Jesus comes to the disciples, repeatedly appearing to them after His Resurrection, to make certain there is absolutely no doubt in them: “Do not be unbelieving, but believe.” He invites them even to put their fingers in His hands and their hands into His side. To Thomas He speaks, yes, but them all He teaches. For He is commissioning them to go forth in His name in word and sacrament to bring forth life to souls who are dying, to preach the salvation from sin by His resurrection from the dead. “Peace be with you,” He says to His Twelve. “As the Father has sent me, so I send you.” And so He breathes on them the Holy Spirit, giving them power even to forgive men’s sins. Now, those to whom they shall proclaim that God “in His great mercy gave us a new birth to a living hope through the resurrection of Jesus Christ from the dead” will not have had the benefit of seeing the Lord. And so, how can one expect them to believe just by the word of another if the speaker of that word is not completely convinced of its truth? Their witness, their commitment, must extend even to the grave – as it shall – if it is to go beyond the grave.
And the strength of the apostles’ witness and the fruit it has borne – which, in turn, becomes a faithful witness unto others – is greatly evident in our reading from Acts. Here we are told the first disciples “devoted themselves to the teaching of the apostles and to the communal life, to the breaking of bread and to the prayers.” Sharing all in common, their lives were centered on daily prayer and the Eucharistic meal, the feast of thanksgiving. And “with exultation and sincerity of heart, praising God and enjoying favor with all the people,” they lived their lives in truth, they lived their lives in faith. What Peter ascribes to the disciples of Christ we find in these: “Although you have not seen Him you love Him; even though you do not see Him now… you rejoice with an indescribable and glorious joy, as you attain the goal of your faith, the salvation of your souls.” How effective his and the other apostles’ witness has been.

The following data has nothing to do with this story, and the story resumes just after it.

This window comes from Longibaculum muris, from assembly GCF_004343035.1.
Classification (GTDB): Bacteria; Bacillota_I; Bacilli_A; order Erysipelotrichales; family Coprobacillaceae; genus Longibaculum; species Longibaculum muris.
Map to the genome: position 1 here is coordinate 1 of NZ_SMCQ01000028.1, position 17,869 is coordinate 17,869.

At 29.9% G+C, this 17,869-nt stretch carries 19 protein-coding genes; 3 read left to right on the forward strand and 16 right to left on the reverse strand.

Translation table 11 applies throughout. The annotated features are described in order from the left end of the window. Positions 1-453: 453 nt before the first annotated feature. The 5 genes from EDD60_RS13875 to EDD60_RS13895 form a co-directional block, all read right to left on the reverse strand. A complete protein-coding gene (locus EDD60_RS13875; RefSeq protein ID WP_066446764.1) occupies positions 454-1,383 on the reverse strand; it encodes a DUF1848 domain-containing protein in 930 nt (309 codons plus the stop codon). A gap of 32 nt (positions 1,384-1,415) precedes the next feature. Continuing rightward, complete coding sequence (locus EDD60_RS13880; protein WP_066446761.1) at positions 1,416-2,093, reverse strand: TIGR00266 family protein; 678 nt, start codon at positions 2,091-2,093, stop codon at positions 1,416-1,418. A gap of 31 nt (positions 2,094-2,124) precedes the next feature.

Brothers and sisters, “His mercy endures forever.” The apostles’ words reach down to us this day and the sacraments of their hands are still in our midst. And so “the joyful shout of victory in the tents of the just” we too should know. We too should sing, “My strength and my courage is the Lord, and He has been my savior.” Though the Church has been made to suffer persecution and been dispersed to the ends of the earth, this is but to bring the Word forth, and through all suffering to make it perfect within us. For ultimately the kingdom is not in this place; heaven we cannot completely see. Only faith will lead us to the Lord’s risen presence.